Monday, November 15, 2010


Apart from the 5 goal explosion in the 3rd period of the Pittsburgh game, the Bruins have only managed 4 goals in their last 4 games. To be fair, they're missing Marc Savard: the quarterback of the Power Play unit. And David Krejci: the playmaker that's been spearheading the 1st line. But there are just so many players on this team that simply don't score goals. And that's fine, because they usually do something else. Shawn Thornton and his linemates bring energy. Andrew Ference has become a decent defenseman (when he doesn't try to go beyond being Andrew Ference). And role-players like Daniel Paille can at least participate in a decent penalty-kill.

But what does Blake Wheeler do?

Seriously, what's his purpose?

I'm still no Michael Ryder fan, as he remains a Hab in my eyes (although unlike a Canadien, he actually got penalized for his diving on Saturday). But Ryder has an identity. And in the 30% of the time he's actually playing well, he can score goals.

What's Blake Wheeler, though? Who is Blake Wheeler? What's his identity? Is he a grinder? No. An igniting energy guy? A playmaker? A high slot Glen Murray type? A low slot Mark Recchi type? A fighter? A scrapper? Does he win battles along the boards? Does he trigger the rush through the neutral zone? No. He does nothing but fail.

So many Bruins' offensive possessions end with Blake Wheeler having the last touch. And it's not because he's scored, it's because he's either missed the goal completely, or turned the puck over.

He had an easy scoring opportunity on Saturday. Bergeron made a brilliant drive to the net on a Power Play, found a slit of space between Elliot and the post, and as the puck lazily dribbled across the goal-line, all Wheeler had to do was use his stick as a pool cue and nudge the puck forward. Instead, he missed. Not the net, but the puck. The curved blade of his stick glided over the puck, almost as if Wheeler intended to not score. Then he literally punched the puck over, in a goal that was instantly disallowed.

The announcers called it "unlucky," I call it unimpressive, untalented, and unworthy of a spot on this team.

Oh, and remember when he completely missed the goalmouth on a breakaway? Aiming for Elliot's glove, he hit the glass behind the net.

And then there was the time he tried lobbing the puck into the offensive zone, only to miss all 6,000 square feet of the zone and launch the puck over the glass and into the stands.

It's time for Wheeler and his $2.2 million cap hit to be launched out of Boston, and I don't care if it's a trade, or if he's released, or if he's run out of town, or if he's quietly eliminated by the Newfoundland mafia.

Then there's Stuart. Who, to his credit, serves a purpose. I've always compared Stuart to cavemen, to Neanderthals. And he definitely brings that aggressive, physical savagery to the game. It's slightly scary for opponents when Mark Stuart is on the ice. Unless they're trying to score a goal. In which case, he's quite the helper.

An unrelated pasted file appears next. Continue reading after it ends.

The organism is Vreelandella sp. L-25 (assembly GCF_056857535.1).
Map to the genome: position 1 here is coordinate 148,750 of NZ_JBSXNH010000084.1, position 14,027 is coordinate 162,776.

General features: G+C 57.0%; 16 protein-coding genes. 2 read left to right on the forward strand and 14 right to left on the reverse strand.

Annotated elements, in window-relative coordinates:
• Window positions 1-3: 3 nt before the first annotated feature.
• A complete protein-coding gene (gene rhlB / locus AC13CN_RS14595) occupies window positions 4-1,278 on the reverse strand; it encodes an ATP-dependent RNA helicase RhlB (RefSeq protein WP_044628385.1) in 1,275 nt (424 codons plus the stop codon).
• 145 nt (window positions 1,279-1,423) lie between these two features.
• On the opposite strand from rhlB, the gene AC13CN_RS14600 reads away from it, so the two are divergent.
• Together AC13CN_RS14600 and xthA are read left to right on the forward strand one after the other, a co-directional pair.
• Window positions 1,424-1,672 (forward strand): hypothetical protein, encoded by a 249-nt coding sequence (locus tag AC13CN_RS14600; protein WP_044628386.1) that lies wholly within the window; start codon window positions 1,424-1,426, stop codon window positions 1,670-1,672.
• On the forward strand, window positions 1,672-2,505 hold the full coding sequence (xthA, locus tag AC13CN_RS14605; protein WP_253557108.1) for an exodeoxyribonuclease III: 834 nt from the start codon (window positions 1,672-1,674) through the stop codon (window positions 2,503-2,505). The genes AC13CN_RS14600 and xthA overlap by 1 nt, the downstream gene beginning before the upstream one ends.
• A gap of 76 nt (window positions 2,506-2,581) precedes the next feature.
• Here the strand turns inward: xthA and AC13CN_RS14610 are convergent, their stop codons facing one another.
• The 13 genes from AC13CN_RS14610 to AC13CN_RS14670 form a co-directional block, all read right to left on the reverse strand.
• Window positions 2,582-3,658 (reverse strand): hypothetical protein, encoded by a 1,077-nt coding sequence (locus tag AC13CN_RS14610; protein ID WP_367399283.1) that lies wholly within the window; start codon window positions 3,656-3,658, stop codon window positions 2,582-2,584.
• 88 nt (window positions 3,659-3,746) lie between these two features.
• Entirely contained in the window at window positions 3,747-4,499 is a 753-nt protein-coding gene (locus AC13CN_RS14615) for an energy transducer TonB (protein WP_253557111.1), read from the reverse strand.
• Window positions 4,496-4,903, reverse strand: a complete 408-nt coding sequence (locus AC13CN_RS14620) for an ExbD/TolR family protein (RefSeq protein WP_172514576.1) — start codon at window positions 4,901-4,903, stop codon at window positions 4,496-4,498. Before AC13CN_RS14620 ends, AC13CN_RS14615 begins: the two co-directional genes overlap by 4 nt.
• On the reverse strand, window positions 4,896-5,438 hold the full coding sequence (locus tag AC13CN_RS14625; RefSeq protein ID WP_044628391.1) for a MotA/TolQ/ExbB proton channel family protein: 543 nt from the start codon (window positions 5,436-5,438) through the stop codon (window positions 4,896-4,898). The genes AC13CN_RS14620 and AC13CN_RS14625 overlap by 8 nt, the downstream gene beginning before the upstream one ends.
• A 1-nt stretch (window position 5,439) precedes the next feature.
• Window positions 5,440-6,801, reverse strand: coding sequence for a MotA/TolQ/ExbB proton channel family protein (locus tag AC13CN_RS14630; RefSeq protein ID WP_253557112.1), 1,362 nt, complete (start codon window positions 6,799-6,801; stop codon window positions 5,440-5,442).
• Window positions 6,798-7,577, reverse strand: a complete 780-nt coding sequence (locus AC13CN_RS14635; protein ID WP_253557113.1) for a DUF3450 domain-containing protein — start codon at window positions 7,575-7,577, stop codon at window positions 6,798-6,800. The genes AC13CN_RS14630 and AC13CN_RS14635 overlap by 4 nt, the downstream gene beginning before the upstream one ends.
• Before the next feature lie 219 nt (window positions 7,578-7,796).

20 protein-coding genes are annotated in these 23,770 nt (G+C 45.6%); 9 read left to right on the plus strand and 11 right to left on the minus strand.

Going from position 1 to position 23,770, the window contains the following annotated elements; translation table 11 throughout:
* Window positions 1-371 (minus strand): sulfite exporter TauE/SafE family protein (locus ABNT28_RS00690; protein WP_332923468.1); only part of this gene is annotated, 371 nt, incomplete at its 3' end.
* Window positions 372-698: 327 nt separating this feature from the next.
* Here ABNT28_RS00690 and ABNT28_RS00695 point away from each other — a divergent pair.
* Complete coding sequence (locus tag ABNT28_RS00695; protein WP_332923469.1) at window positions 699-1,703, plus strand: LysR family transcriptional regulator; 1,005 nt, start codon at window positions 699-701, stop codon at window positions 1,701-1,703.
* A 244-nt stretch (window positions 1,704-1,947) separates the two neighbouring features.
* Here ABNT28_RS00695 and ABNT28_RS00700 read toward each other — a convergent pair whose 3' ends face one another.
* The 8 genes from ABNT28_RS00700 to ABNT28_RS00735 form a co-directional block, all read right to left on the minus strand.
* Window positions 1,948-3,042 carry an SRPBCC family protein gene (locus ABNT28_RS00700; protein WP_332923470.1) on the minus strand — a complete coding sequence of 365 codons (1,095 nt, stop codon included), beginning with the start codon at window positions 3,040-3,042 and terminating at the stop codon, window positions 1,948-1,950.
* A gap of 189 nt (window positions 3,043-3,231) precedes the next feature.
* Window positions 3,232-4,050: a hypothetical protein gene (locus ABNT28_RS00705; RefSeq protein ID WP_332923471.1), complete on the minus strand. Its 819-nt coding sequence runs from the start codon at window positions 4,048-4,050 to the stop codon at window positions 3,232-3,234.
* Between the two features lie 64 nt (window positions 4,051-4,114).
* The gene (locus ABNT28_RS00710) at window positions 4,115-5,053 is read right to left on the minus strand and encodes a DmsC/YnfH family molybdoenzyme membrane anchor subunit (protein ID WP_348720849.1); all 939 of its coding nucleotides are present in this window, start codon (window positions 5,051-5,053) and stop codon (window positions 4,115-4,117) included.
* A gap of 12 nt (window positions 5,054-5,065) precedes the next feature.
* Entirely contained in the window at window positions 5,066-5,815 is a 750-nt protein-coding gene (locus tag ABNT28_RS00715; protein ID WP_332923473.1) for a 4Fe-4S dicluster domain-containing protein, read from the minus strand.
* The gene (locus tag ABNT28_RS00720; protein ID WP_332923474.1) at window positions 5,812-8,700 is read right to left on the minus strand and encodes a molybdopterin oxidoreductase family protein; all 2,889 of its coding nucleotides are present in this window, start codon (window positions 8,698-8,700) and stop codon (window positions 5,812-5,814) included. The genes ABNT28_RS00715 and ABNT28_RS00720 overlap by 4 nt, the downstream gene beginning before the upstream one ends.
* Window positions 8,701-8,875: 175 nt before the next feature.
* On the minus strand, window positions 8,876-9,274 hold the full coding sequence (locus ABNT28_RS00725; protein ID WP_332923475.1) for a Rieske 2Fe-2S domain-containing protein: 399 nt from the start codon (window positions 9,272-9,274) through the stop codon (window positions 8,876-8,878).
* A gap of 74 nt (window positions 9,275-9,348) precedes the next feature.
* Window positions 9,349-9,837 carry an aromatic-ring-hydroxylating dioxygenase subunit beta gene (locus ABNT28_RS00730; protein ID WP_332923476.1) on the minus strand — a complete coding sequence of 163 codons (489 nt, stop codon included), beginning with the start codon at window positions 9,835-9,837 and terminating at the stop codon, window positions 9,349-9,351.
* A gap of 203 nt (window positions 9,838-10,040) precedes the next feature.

His caveman aggression seems to come with caveman intelligence. And on Saturday, he again was a key part in an opponent's goal. This time, you can say Chris Neil got away with a light bit of interference on Ryder. Then again, Stuart was screening Thomas enough to make Sean Avery jealous and/or proud.

Stuart's giveaways, and his constant mishandling of the puck are verging on Dennis Wideman levels of sabotage. Stuart is a great physical force, but there's a reason why Neanderthals are extinct. And that's what Mark Stuarts should be in Boston.

The Bruins need to get offense from somewhere, but it won't come from the Blake Wheelers of the world. It also won't come from the Shawn Thorntons, Jordan Carons, Gregory Campbells, and Brad Marchands of the world. This team has a lot of fake-depth, in that filling out the lineup isn't a painful struggle, but there are very few truly good players you can put out there.

Goaltending, defense, and a grinding offense. Those are the things this team can do well. And the likes of Blake Wheeler can't grind. Neither can Michael Ryder. And the likes of Mark Stuart can't figure out how to play good defense. Adjustment is needed.

The Bruins host the Devils Monday night.

Photo Credit:
AP Photo


"The Cleveland game was an aberration." Yes it apparently was. But not to be a total buzzkill, so was this. It's true, the Patriots did go to Pittsburgh and dominate. They played well in all three aspects of the game. And they haven't had a road win this big in a very long time (November 4, 2007 @ Indianapolis, in my opinion).

But let's remember how forlorn we were a week ago. We should try to avoid getting too high after this win. Let's also remember that the Steelers played most of this game without Hines Ward. Taking Hines Ward from Ben Roethlisberger is like taking the bullets out of a gun.

That being said, the biggest difference between this week and last was the play of Tom Brady. He went from barely completing half his passes, to completing about 3/4. He was throwing deep, outside, inside, all over the place. He also ran for a touchdown on a nice goal-line read. When he brings his A Game, the Patriots become a very difficult team to beat. When he doesn't, they're essentially a .500 team.

Gronkowski must have had a good week of practice, as he was Brady's favorite target. And it worked out well. Three TD catches for the tight-end, who caught 5 passes total for 72 yards. 8 different receivers caught passes.

The offensive line has been simply stellar all year long. And the defense finally showed up with a consistent pass rush. But give an assist to Pittsburgh's shaky O-Line for that.

There's still plenty of football left to play, but at least the Pats are back on the right track, have a big road win under their belts, and enter a tough stretch of games on the right foot.

Indianapolis comes to Foxborough on Sunday.

Photo Credits:
AP Photo